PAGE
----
MURFREESBORO, Tenn. (WKRN) — A fear of falling behind, it’s a dilemma many Tennessee students are facing due to COVID-19. As of last week in Rutherford County, more than 1,300 students had tested positive, with another nearly 10,000 forced to quarantine at home.
Now, students are questioning COVID procedures.
“Junior year is that year where I don’t have to apply for college, and there’s not that whole process that you’re going through so this really is your last normal year as a high school student before you start making that transition to college,” said Will Severn.
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This year, Will should be focusing on events like prom, playing on the Varsity Tennis team, and excelling in his classes, but instead, he is worried about the future of COVID-19 inside Central Magnet High School, where he attends school.
“A lot of students feel abandoned almost by the guidance, because the guidance is confusing, in some cases it’s non-existent, in some cases contradictory,” explained Severn.
Rutherford County Schools shut its doors after reporting 14 bus drivers were out for COVID-related reasons. Inside cafeterias, 55 employees were out, affecting multiple schools in the district.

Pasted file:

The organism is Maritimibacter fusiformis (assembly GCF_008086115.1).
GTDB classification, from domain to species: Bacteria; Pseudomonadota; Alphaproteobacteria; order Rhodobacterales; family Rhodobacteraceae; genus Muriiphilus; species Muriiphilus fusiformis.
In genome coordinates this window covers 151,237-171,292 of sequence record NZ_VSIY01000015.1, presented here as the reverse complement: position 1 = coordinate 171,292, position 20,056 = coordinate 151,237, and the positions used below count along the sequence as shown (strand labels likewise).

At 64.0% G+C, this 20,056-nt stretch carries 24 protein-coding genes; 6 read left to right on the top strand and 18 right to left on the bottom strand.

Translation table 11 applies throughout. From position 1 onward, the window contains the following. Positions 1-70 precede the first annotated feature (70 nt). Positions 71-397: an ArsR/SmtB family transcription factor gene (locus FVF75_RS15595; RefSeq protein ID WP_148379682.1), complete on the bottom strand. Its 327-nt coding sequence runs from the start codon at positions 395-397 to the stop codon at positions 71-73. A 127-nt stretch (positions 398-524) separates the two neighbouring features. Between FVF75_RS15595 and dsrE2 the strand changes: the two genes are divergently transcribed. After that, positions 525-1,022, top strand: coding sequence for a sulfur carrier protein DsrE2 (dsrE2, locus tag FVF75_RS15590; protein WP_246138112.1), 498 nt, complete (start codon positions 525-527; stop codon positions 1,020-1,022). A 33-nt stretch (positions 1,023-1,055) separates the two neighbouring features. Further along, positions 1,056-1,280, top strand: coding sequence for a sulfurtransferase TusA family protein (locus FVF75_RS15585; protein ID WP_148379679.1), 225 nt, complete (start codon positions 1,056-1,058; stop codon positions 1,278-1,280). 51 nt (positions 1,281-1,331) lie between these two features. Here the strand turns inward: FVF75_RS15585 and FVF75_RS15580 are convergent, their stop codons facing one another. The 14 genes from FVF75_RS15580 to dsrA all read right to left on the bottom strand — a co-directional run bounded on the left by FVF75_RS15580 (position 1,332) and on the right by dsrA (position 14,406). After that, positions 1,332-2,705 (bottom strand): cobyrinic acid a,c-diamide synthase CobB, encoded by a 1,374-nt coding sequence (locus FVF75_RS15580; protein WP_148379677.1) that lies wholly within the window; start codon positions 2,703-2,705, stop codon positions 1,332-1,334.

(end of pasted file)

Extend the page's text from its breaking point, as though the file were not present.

While parents and school boards across the state have been battling over masks, students say they are facing another issue.
“Do I worry about my health and stay home and quarantine, or do I go to school and do well in school?” questioned Severn.
He says students are now debating whether or not to report COVID symptoms, out of fear of falling behind in the classroom.
“I’m in AP chemistry, for example, it’s a class that I love, but I can’t be out of that class for 17 days and expect to do as well, to perform as well as my [fellow] students and to make up the work, and that’s just one class,” explained Severn.
According to the district, “Those who are household contacts of a positive case will not be permitted to return to school for at least 17 days because of the sustained nature of the contact.”
Severn says right now, masks are optional inside Rutherford County Schools.
“I fall behind on my school work, and my grades start to drop, am I going to get into the college I want to do? And then it becomes this spiral that I myself am prone to,” said Severn.
Now, Severn is hoping the district will adopt a mandatory mask mandate in order to slow down the spread of the virus and reduce the number of students who have to quarantine. He along with fellow classmates plan on taking their concerns to the school board at the next meeting, set for Tuesday, September 7, at 5 p.m.